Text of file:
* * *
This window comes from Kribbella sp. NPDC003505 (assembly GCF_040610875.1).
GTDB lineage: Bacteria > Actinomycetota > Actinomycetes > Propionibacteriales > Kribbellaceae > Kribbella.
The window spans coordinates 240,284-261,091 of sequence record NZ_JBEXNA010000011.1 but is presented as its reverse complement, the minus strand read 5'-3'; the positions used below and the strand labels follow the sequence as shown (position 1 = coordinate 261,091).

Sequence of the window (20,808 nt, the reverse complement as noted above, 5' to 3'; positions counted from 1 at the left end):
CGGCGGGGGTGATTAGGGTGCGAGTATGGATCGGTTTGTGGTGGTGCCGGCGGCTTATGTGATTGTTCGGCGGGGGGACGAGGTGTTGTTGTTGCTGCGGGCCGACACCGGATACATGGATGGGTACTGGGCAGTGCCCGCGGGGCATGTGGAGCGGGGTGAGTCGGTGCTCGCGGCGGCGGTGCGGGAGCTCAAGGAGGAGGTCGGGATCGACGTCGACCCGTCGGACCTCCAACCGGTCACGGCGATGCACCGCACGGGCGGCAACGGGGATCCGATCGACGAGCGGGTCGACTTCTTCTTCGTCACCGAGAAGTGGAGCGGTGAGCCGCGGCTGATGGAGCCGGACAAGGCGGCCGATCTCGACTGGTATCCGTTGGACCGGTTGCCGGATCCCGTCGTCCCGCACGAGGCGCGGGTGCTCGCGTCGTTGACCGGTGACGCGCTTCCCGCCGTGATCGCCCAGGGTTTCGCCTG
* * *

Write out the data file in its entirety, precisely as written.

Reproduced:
This window comes from Kribbella sp. NPDC003505 (assembly GCF_040610875.1).
GTDB lineage: Bacteria > Actinomycetota > Actinomycetes > Propionibacteriales > Kribbellaceae > Kribbella.
The window spans coordinates 240,284-261,091 of sequence record NZ_JBEXNA010000011.1 but is presented as its reverse complement, the minus strand read 5'-3'; the positions used below and the strand labels follow the sequence as shown (position 1 = coordinate 261,091).

Sequence of the window (20,808 nt, the reverse complement as noted above, 5' to 3'; positions counted from 1 at the left end):
CGGCGGGGGTGATTAGGGTGCGAGTATGGATCGGTTTGTGGTGGTGCCGGCGGCTTATGTGATTGTTCGGCGGGGGGACGAGGTGTTGTTGTTGCTGCGGGCCGACACCGGATACATGGATGGGTACTGGGCAGTGCCCGCGGGGCATGTGGAGCGGGGTGAGTCGGTGCTCGCGGCGGCGGTGCGGGAGCTCAAGGAGGAGGTCGGGATCGACGTCGACCCGTCGGACCTCCAACCGGTCACGGCGATGCACCGCACGGGCGGCAACGGGGATCCGATCGACGAGCGGGTCGACTTCTTCTTCGTCACCGAGAAGTGGAGCGGTGAGCCGCGGCTGATGGAGCCGGACAAGGCGGCCGATCTCGACTGGTATCCGTTGGACCGGTTGCCGGATCCCGTCGTCCCGCACGAGGCGCGGGTGCTCGCGTCGTTGACCGGTGACGCGCTTCCCGCCGTGATCGCCCAGGGTTTCGCCTG